Five people are suspected to have died after eating pre-packed sandwiches and salads at NHS hospitals.
One of the victims of the listeria outbreak at UK hospitals is a businessman who ate a contaminated sandwich, according to a report.
Ian Hitchcock was admitted to Royal Hospital Derby on 15 May, eight days after being diagnosed with liver cancer treatment, and died on 8 June after being transferred to Nottingham City Hospital.
According to The Times, the 52-year-old was from Matlock in Derbyshire and ran a family haulage company with his older brother Alan – and he was the father of twin 19-year-old sons.
His brother told the newspaper: “When he went into hospital, I thought he would soon be back at work. I didn’t think he would die because of the food.”
In a statement given to Sky News, the family said they were “clearly very upset” and wanted to “grieve in privacy”.
They also said an inquest would get started in Derby on Friday.
Mr Hitchcock is one of five people suspected to have died after eating pre-packed sandwiches and salads linked to The Good Food Chain, prompting Health Secretary Matt Hancock to order a “root and branch” review of NHS food.
The affected products have since been withdrawn from hospitals and Public Health England (PHE) said evidence indicated all the deaths had occurred before the items were removed from circulation on 25 May.
Two deaths have also been confirmed at Manchester University NHS Foundation Trust – with one patient dying at Aintree University Hospital NHS Foundation Trust, and another at University Hospitals of Leicester NHS Trust.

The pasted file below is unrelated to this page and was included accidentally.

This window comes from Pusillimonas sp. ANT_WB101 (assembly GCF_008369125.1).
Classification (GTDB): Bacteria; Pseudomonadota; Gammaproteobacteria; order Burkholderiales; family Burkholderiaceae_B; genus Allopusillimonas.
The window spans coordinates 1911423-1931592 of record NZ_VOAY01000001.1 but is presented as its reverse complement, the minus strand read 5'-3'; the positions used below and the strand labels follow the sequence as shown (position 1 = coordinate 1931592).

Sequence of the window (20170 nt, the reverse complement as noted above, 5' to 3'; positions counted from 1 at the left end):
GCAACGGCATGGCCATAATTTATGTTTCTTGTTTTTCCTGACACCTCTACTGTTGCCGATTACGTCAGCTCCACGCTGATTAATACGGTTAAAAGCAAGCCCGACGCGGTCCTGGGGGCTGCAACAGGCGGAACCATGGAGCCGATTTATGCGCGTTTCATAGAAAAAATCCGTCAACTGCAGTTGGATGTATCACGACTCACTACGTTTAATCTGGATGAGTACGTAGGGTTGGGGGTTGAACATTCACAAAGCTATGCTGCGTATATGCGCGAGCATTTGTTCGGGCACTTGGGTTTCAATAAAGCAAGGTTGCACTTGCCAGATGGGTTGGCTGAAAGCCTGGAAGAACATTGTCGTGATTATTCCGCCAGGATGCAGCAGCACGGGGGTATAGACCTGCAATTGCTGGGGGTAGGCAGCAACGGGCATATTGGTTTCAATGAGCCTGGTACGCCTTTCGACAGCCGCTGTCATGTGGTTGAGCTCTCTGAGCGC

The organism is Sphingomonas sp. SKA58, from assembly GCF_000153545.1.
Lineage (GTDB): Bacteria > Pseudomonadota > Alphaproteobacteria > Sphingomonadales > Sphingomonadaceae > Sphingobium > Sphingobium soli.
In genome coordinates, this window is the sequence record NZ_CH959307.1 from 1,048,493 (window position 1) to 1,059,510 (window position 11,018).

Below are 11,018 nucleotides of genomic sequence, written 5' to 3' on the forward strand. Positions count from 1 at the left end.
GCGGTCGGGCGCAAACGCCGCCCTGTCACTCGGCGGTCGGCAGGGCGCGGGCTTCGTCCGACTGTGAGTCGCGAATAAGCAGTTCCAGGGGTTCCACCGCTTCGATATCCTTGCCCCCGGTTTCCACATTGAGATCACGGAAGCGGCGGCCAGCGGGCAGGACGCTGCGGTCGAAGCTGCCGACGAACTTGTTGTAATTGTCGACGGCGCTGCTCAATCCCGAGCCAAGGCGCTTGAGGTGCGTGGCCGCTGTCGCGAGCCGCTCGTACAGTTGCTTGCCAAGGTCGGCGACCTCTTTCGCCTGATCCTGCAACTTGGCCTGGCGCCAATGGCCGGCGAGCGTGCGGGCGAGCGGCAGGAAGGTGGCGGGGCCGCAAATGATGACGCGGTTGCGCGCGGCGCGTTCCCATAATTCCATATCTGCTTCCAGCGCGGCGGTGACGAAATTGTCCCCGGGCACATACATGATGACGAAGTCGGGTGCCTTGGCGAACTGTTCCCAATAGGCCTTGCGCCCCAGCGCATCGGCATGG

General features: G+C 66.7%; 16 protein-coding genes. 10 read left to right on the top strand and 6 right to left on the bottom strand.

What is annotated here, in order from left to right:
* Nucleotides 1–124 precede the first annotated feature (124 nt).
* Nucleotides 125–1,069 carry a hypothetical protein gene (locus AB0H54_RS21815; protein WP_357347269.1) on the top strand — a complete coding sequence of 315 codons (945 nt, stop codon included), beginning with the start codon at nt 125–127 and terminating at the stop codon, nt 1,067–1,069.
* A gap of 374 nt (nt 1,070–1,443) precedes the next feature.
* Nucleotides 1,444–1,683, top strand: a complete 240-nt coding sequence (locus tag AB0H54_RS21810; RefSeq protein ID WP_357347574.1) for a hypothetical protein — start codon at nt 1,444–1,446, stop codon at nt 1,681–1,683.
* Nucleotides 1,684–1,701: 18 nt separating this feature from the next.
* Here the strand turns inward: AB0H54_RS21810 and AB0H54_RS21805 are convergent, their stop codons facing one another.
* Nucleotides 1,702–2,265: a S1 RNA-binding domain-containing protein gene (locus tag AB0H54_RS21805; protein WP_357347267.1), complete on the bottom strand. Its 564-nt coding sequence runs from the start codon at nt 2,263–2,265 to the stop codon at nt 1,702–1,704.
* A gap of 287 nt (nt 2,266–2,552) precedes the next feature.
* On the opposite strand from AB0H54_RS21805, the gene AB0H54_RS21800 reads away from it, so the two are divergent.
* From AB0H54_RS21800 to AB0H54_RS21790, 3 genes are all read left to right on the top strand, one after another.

Three other trusts have diagnosed listeria cases linked to the outbreak, but there have not been any deaths.
Health Secretary Matt Hancock has ordered a ‘root and branch’ review of NHS food
The health secretary has warned there will be “severe consequences” if there is evidence of “wrongdoing” over the listeria outbreak, which has seen The Good Food Chain – a supplier to 43 NHS trusts across the UK – voluntarily cease production.
The business was supplied with meat produced by North Country Cooked Meats, which has since tested positive for the strain of listeria involved in the outbreak. That company has also stopped production.
Listeria infection is rare and usually causes mild illness in healthy people.
However, it can have more serious consequences among those with pre-existing medical conditions, pregnant women and those with a weak immune system.
PHE said evidence suggested all those who died ate the products before the withdrawal took place on 25 May.
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